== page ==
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Sunday, August 9, 2020

Roselyne Njoki: What I learnt after using a loan to start my business

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Financing a Business: Roselyne Njoki Nthiga is the founder and CEO of Angie’s Tea, an exporter and local distributor of a purple tea – also known as clone – which was introduced in Kenya by the Tea Research Institute in 2011.

Starting out: Over the past two years, I have learned that being unique is the key to success in entrepreneurship. In the same vein, it’s the finest fuel for wealth creation. Your quality simply has to stand out. For example, when I was starting, I didn’t want to get into a line of business that is available at every corner of the street. I wanted to sell uniqueness, and Purple Tea perfectly fit the bill. It was reserved for exportation only, and I thought that apart from exporting, I could localize it. That the business is a rare kind of enterprise has seen me exhibit at global trade stages such as World Trade Organization fora. Uniqueness breeds opportunities.

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Loans: I didn’t have enough savings to fund my startup capital when I launched the local version in 2015. I opted for a bank loan. It was very challenging because many of the banks I approached were not willing to fund my startup. Although I finally managed to get a loan, I spent the first year juggling between loan repayments and making profits.

Biggest money mistake: When I started, I underestimated the amount I’d require to run my business. Within a short while, I found myself spending more than what I had borrowed to cater for my operational costs. It was during the same period that I suffered my biggest loss in business. To begin with, I had to brand the business in order to fit in the local market. This involved a lot of design and advertising, and when I had my materials ready and in bulk, I realized that there were glaring mistakes. I had to start the branding and marketing exercise afresh, which consumed a large chunk of my capital.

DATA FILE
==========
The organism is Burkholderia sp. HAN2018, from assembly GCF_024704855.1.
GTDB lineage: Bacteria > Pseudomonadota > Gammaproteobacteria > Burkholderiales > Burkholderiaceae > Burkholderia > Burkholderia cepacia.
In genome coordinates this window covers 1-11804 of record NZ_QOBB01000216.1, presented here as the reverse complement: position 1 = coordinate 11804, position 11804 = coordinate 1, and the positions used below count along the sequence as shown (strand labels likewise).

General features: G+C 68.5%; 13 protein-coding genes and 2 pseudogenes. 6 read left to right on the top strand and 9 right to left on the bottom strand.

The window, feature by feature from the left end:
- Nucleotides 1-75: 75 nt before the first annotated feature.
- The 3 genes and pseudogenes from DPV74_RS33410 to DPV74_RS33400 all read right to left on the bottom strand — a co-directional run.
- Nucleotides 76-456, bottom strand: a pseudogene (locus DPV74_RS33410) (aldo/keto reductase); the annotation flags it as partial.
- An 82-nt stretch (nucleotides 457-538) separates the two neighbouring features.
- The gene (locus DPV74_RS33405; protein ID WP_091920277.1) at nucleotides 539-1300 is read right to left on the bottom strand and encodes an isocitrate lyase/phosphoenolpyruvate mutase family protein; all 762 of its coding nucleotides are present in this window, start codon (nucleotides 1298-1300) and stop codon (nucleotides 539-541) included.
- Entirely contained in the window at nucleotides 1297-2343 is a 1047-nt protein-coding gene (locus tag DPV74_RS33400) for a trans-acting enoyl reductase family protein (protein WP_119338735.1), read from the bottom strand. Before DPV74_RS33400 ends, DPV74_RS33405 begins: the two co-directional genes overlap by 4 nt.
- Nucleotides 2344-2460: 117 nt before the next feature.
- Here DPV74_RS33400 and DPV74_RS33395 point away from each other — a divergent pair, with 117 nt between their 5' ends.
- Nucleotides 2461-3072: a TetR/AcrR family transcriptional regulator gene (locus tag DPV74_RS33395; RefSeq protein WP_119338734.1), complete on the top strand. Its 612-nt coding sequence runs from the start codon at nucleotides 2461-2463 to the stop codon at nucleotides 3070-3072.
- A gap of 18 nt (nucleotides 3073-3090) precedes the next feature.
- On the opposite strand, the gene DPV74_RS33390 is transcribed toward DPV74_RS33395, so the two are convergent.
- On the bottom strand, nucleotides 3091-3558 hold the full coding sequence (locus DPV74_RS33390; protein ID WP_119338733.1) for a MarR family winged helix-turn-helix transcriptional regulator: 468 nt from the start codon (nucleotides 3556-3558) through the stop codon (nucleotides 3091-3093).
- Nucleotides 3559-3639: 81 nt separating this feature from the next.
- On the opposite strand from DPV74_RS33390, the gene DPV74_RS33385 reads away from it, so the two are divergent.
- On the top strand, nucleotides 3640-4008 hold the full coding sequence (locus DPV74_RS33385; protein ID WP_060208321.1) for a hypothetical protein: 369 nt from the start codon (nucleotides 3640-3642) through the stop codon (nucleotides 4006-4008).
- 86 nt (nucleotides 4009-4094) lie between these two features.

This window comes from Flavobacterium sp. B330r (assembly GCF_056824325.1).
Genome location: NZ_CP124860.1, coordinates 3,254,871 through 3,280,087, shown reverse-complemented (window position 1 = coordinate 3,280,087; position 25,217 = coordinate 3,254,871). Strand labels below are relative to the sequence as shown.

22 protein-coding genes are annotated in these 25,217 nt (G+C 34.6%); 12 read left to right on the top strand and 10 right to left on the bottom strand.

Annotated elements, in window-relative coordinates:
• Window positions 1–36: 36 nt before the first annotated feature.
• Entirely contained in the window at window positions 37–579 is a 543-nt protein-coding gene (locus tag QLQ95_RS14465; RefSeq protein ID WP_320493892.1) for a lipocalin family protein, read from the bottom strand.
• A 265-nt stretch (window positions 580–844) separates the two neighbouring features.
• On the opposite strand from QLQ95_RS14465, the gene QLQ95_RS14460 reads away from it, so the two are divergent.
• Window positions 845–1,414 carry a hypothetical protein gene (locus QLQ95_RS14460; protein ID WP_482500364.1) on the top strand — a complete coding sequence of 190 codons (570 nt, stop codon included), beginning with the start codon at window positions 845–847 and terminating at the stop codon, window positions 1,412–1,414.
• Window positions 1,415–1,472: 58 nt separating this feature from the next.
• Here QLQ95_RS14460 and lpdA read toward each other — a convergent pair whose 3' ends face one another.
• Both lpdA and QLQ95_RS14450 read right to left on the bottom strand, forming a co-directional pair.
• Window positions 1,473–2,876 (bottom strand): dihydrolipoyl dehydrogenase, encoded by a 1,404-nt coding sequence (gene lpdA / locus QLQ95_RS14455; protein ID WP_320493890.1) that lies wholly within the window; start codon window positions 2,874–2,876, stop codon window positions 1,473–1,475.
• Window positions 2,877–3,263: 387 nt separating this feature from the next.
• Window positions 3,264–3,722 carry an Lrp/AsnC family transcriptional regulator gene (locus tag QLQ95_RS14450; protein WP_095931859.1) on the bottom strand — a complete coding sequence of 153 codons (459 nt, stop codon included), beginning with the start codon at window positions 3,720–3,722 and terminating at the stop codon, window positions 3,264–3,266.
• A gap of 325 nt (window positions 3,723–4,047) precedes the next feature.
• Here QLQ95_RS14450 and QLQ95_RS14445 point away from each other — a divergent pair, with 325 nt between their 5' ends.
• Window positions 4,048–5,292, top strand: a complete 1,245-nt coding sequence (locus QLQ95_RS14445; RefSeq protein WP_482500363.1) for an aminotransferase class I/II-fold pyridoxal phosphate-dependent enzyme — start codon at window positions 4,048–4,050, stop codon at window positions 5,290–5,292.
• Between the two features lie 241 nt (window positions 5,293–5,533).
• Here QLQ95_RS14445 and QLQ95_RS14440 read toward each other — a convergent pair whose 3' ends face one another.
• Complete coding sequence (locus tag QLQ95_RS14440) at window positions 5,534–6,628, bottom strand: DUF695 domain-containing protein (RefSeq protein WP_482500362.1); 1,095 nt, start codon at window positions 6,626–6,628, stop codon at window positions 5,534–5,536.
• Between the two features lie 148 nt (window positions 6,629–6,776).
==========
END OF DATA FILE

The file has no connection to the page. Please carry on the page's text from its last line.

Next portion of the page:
What I’d do differently: If I were to turn back the clock, I’d shop around for better financing a business. I’d compare what every lender is offering rather than wait for the one who’ll accept my proposal like I did two years ago. Before you decide to get funded by one lender, always find out what the lender on the other end of the street is offering. You may just find a better deal.

Projections: You must have projections either monthly or annually in business and in wealth creation. This is what I do every end of month and every end of year. If I fail to meet my projections by a large margin, then I am alerted that there’s something that is derailing me. However, for your projections to work, you need to have clear plans for your money.

This feature was first published in the Saturday Magazine. Saturday Magazine is a publication of the Nation Media Group.

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